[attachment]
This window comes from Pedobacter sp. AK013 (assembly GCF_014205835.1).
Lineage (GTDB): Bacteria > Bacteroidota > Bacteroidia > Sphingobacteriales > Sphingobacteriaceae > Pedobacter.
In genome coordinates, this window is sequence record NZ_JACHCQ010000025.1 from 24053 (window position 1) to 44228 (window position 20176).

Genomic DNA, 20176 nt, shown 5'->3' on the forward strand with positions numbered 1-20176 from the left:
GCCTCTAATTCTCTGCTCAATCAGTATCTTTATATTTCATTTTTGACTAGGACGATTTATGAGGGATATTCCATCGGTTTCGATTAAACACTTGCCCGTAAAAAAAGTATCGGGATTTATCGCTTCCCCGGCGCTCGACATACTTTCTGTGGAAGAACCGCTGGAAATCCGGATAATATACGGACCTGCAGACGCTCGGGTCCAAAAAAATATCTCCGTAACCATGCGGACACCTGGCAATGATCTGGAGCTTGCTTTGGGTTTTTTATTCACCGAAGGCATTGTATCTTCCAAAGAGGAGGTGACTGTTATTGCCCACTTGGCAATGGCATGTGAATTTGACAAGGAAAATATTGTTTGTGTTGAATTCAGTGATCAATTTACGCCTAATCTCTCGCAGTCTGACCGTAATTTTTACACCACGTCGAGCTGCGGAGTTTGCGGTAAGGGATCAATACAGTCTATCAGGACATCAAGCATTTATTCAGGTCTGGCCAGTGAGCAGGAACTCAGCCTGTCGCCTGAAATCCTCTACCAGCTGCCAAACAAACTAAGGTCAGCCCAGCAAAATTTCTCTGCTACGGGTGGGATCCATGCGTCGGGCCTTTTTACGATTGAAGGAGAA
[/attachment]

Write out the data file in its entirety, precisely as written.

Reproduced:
This window comes from Pedobacter sp. AK013 (assembly GCF_014205835.1).
Lineage (GTDB): Bacteria > Bacteroidota > Bacteroidia > Sphingobacteriales > Sphingobacteriaceae > Pedobacter.
In genome coordinates, this window is sequence record NZ_JACHCQ010000025.1 from 24053 (window position 1) to 44228 (window position 20176).

Genomic DNA, 20176 nt, shown 5'->3' on the forward strand with positions numbered 1-20176 from the left:
GCCTCTAATTCTCTGCTCAATCAGTATCTTTATATTTCATTTTTGACTAGGACGATTTATGAGGGATATTCCATCGGTTTCGATTAAACACTTGCCCGTAAAAAAAGTATCGGGATTTATCGCTTCCCCGGCGCTCGACATACTTTCTGTGGAAGAACCGCTGGAAATCCGGATAATATACGGACCTGCAGACGCTCGGGTCCAAAAAAATATCTCCGTAACCATGCGGACACCTGGCAATGATCTGGAGCTTGCTTTGGGTTTTTTATTCACCGAAGGCATTGTATCTTCCAAAGAGGAGGTGACTGTTATTGCCCACTTGGCAATGGCATGTGAATTTGACAAGGAAAATATTGTTTGTGTTGAATTCAGTGATCAATTTACGCCTAATCTCTCGCAGTCTGACCGTAATTTTTACACCACGTCGAGCTGCGGAGTTTGCGGTAAGGGATCAATACAGTCTATCAGGACATCAAGCATTTATTCAGGTCTGGCCAGTGAGCAGGAACTCAGCCTGTCGCCTGAAATCCTCTACCAGCTGCCAAACAAACTAAGGTCAGCCCAGCAAAATTTCTCTGCTACGGGTGGGATCCATGCGTCGGGCCTTTTTACGATTGAAGGAGAA